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So, full disclosure, this is an opinion piece. Fight me. I’ll be at the bike racks after school. Or you could just leave a spirited comment.

Microsoft screwed up last week– or at least almost did. The plan was to deploy a Google Chrome plugin as part of the Office 365 monthly update to the Office Suite this week. This plugin’s purpose was to change the default search engine in Chrome from Google Search to Microsoft’s own Bing.

This means that if you were a Microsoft Office 365 customer, and used Google Chrome, when you searched from the address bar, Bing would answer the call.

You could still go to www.google.com and search your Google-y heart out.


There was much online vitriol about Microsoft’s evil antics. The internet accused them of imposing an unwanted configuration on users without any choice. They said it was about propping up a dead product by clawing marketshare from Google.

They said lots of things. And by and large, the critics were right. It was a stupid idea. Kneeling to the pressure, Microsoft walked back the decision to deploy this toolbar. It’ll eventually come back, but it will be an optional configuration. Hopefully.

We’ll likely say no to that.

Here’s the rub though:


We have to be careful about technology bias in situations such as this. It seemed obvious to the entire IT community that foisting Bing on people was a bad idea. Folks assumed that Microsoft was operating in bad faith. Maybe they were. Dunno. I wasn’t in the room when this plan was cooked up.

The problem lies with the words ‘obvious’ and ‘assumed’. They are free-passes on critical thinking. They are shortcuts.

We’re often forced to make quick decisions based on sage experience and tuned intuition. If we had to analyse every decision, we’d have cognitive fatigue. That’s why we have a separation between the emotional and logical parts of our brain. So we can make gut decisions by feel. It’s faster and on the whole, accurate. It’s the same reason why you should answer multiple choice questions with your first-impulse answer and also why changing them on a read-through afterwards often backfires.

We rely on instinct.


But instinct is rife with bias. The same super-power of lived experience that drives intuition contains the biases of that same lived experience.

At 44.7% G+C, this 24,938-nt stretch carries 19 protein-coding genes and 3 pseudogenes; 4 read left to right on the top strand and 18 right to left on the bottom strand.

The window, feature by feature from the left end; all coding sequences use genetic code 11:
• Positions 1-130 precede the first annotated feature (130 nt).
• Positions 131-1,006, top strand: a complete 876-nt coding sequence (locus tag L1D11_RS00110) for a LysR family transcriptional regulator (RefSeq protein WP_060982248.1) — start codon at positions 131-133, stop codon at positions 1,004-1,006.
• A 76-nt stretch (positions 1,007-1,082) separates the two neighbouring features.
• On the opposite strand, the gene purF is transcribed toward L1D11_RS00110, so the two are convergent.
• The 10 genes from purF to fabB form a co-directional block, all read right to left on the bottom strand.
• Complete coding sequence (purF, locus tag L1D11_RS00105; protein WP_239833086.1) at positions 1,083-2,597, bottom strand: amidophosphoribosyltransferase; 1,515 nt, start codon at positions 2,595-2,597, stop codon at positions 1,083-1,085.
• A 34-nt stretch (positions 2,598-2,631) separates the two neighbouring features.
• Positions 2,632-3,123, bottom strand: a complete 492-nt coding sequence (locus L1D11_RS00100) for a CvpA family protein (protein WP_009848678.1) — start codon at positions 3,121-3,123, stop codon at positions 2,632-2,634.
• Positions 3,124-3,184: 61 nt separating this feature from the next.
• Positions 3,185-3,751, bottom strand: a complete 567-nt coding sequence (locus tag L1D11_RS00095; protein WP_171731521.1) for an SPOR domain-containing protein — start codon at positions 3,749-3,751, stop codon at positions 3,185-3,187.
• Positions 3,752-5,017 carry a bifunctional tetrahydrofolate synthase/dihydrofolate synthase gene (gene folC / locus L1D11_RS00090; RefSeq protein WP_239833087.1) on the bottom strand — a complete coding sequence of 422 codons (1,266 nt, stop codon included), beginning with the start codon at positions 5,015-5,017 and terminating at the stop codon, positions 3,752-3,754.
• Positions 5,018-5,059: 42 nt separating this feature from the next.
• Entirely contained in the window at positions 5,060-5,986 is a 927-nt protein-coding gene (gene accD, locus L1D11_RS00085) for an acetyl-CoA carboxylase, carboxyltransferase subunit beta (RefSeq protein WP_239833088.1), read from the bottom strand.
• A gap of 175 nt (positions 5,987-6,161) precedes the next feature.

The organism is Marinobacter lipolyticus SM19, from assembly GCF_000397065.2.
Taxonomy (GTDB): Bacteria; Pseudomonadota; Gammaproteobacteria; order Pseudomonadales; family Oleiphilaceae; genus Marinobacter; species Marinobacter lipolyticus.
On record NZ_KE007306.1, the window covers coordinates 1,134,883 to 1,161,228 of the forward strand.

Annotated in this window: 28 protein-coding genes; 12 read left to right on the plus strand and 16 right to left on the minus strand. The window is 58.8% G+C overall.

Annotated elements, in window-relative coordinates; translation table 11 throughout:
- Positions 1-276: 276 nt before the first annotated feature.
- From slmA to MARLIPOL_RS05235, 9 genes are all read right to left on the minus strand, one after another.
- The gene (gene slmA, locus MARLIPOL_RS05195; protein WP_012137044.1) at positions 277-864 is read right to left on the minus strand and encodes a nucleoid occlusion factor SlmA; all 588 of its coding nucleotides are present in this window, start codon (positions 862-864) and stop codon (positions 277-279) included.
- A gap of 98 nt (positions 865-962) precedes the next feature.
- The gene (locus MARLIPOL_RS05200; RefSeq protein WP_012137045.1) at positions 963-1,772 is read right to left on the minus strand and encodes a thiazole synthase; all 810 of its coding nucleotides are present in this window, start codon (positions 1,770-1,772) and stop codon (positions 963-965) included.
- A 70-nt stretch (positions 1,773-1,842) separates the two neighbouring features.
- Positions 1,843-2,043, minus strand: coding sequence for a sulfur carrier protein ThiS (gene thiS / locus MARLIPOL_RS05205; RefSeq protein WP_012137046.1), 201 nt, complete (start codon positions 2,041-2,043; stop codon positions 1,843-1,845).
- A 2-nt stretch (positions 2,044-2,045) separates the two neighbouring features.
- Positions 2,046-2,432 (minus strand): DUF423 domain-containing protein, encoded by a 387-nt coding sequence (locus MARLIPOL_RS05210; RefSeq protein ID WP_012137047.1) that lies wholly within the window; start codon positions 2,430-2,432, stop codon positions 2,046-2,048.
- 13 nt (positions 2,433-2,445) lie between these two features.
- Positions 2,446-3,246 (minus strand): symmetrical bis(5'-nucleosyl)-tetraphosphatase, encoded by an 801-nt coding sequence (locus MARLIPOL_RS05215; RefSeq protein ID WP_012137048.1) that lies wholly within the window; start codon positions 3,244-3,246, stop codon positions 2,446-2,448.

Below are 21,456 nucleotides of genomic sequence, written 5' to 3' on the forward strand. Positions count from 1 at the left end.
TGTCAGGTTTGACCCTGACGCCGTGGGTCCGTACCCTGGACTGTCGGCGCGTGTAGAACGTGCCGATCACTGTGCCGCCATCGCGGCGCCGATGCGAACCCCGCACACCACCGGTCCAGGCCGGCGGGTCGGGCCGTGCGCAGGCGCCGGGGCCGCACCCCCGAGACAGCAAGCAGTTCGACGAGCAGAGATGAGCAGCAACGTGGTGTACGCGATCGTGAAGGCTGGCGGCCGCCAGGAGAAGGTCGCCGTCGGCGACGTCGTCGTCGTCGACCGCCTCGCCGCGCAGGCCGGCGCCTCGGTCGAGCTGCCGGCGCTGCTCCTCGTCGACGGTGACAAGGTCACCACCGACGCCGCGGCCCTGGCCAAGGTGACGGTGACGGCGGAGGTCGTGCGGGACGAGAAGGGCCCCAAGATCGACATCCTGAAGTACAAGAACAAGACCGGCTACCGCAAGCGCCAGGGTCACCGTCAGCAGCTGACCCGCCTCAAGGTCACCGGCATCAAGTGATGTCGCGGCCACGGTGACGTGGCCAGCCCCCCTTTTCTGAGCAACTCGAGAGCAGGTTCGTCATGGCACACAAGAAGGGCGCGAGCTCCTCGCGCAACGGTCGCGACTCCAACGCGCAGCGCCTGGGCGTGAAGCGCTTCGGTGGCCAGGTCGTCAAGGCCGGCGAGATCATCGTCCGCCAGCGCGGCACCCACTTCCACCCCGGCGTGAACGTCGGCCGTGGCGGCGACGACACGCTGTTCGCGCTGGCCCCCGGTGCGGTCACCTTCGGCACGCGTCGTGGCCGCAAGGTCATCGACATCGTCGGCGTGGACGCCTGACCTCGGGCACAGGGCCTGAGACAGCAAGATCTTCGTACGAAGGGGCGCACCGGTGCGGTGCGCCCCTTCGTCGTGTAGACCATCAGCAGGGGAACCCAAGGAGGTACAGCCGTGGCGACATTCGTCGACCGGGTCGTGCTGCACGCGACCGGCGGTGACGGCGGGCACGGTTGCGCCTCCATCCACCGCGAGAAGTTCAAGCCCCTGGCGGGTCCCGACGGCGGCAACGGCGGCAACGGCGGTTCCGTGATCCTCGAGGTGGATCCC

Is Bing a terrible search engine? My gut says it is. It’s almost visceral. And with 92% market share in favour of Google Search, I’d wager that most peeps agree.

But is Bing objectively bad?


Yeah, it is. Probably. It doesn’t return as many results. This is largely because of the network effect— may admins optimize their websites for Google exclusively. With under 3% marketshare, it isn’t worth the effort to optimize for Bing. But that approach, in turn, makes Bing less useful. And the cycle of terribleness continues. Lots of gut-decisions at play here.

Being top dog is great.
But top dogs can stifle innovation.

What if Bing was actually good?


Microsoft has three main search engines in the consumer space:

  1. Bing Search for searching the interwebs
  2. Windows Search for searching your computer
  3. Microsoft Search for searching Office 365

Integrating these search products isn’t a bad idea in and of itself. Microsoft has been trying to get this right on the Windows 10 desktop for years and two weeks ago broke it in an update. It’s since been fixed. Searching from the taskbar returns results from the computer and the web using Bing. They can’t achieve that level of integration with Google.

If you’re logged into Bing with your Office 365 credentials, then a Bing search will also return results from your Office 365 environment. Integration between Bing Search and Microsoft Search is a pretty obvious thing to do. Again, doing that with Google would be nigh on impossible and downright horrific even if it was.


Because Google and Microsoft have different business models for search. Google’s entire reason for being is predicated on revenue from two sources: intelligent advertising and data mining. Microsoft’s driving motivator is investing you in their ecosystem to pay subscription licensing. As with most things, follow the money.

Will Microsoft get it right? Will unifying search pay off for Office 365 customers? Most certainly. Someday.

But that day is not today.

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